An Artistic Triumph
The transition from silent movies to talking pictures is one of the most fascinating bits of Hollywood history. Given that, it is somewhat surprising that Hollywood hasn’t revisited it very often as a movie subject. Of course, it has already been done masterfully in the classic Singin’ in the Rain and maybe Hollywood just thinks that it would be impossible to explore the era any better, so why try? Enter French director Michel Hazanavicius and his new movie The Artist, a fresh, entertaining, and very unique movie about that crucial moment in movie history. How is it unique? It’s silent… mostly.
It is 1927 Hollywood and George Valentin is the biggest silent movie star in the world. He and his trusty canine companion are the stars of a string of successful action/adventure movies and the toast of the town. The premiere of his latest movie was just a huge success, but when he shows up to begin work on his next movie, he is introduced to the concept of talking pictures. He scoffs at this trivial fad that he believes is destined to fail, a belief that soon has him on the outside of Hollywood looking in.
In contrast, young ingénue Peppy Miller is about to take full advantage of the fifteen minutes of fame she stumbled upon—literally—at Valentin’s movie premiere. Using her natural charm and apparent talent for dialogue, Peppy rises from extra to chorus girl to star. Her rise contrasts Valentin’s fall as his life begins to spiral out of control, leading him to consider a drastic option.
Whereas Singin’ in the Rain dealt with this period in Hollywood history as a movie made after the transition would have (read: a splashy musical), The Artist tackles the same subject matter as a movie made prior to the transition would have done. It is a silent movie, made every bit in the tradition of Charlie Chaplin, Douglas Fairbanks and the like. The characters don’t talk, they gesture. Complicated and necessary dialogue is revealed to the audience in title cards, while the rest is left up for us to decipher ourselves by reading the characters’ lips and understanding the situation.
It is not completely silent, however. The movie’s best scene comes shortly after Valentin is introduced to the technology of talking pictures. Having a drink in front of his dressing mirror, Valentin is shocked by the “clink” that breaks the silence. The audience is surprised as well, as this is the first sound effect we have heard, nearly thirty minutes into the movie. Valentin is suddenly surrounded by sounds. The sound of his dog’s bark, the sound of his own footsteps, and the laughing of the chorus girls outside his dressing room. He leans into the mirror and tries to talk, but he can’t. Everyone and everything can make noise but him. He is a relic of a bygone era. The Artist soon returns back to full silent film mode, but now that sound effects have been introduced, the audience is intrigued by the mystery of whether or not Valentin will find his voice.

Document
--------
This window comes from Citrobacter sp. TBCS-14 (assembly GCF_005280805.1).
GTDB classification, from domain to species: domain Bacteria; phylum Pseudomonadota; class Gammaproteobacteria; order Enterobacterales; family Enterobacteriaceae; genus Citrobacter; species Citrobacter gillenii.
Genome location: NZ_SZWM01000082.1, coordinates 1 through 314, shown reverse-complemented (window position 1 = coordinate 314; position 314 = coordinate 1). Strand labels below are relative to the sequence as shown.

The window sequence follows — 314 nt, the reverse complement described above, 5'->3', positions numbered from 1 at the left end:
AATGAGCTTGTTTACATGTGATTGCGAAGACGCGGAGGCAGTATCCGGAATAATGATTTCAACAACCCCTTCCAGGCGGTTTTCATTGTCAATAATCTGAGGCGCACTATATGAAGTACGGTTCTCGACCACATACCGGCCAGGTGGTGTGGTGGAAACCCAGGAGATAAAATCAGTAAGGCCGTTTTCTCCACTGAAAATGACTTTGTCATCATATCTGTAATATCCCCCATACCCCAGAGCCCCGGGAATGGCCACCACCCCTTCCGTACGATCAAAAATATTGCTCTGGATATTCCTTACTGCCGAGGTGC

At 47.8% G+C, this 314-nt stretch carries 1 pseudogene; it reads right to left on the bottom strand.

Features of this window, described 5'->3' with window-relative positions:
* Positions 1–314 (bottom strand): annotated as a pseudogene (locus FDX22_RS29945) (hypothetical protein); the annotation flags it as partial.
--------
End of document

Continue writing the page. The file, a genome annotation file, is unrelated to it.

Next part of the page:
Although the director and leads are French, The Artist was filmed in Hollywood and most of the supporting cast is made up of American actors such as John Goodman, James Cromwell, and Penelope Ann Miller. This is a clever decision by Hazanavicius, lending a certain level of authenticity to a movie that is specifically about Hollywood.
George Valentin is played by French actor Jean Dujardin, who has already won the Best Actor Award at the 2011 Cannes Film Festival. The actor must have spent days watching silent films in preparation for the role as he looks right at home in this black and white silent. His mannerisms are perfect. The way he mugs for the camera does not seem at all like a modern actor impersonating a silent film actor, but rather as someone who has been making silent movies his entire career. Whereas Valentin’s persona most directly resembles the action/adventure star Douglas Fairbanks, flashes of his personality reflect silent film comedians like Chaplin, Keaton, and Lloyd. As similar as his character may seem to any of those real personae, however, the character of George Valentin is truly an original. Dujardin is more than deserving of the accolades he has already received, and it would not be at all surprising to see him honored a few more times come this award season.
A black and white silent film is going to be a very hard sell to modern audiences, but The Artist is one of those rare, unique movies that every movie lover should see, whether it be as a novelty, a document of Hollywood history, or just as a good old-fashioned entertaining movie.
The Artist is rated PG-13 for “for a disturbing image and a crude gesture.” The disturbing image is actually paid off by a rather humorous cinematic trick, so that lessens its harshness.
Courtesy of a local publicist, Jeff attended a promotional screening of The Artist.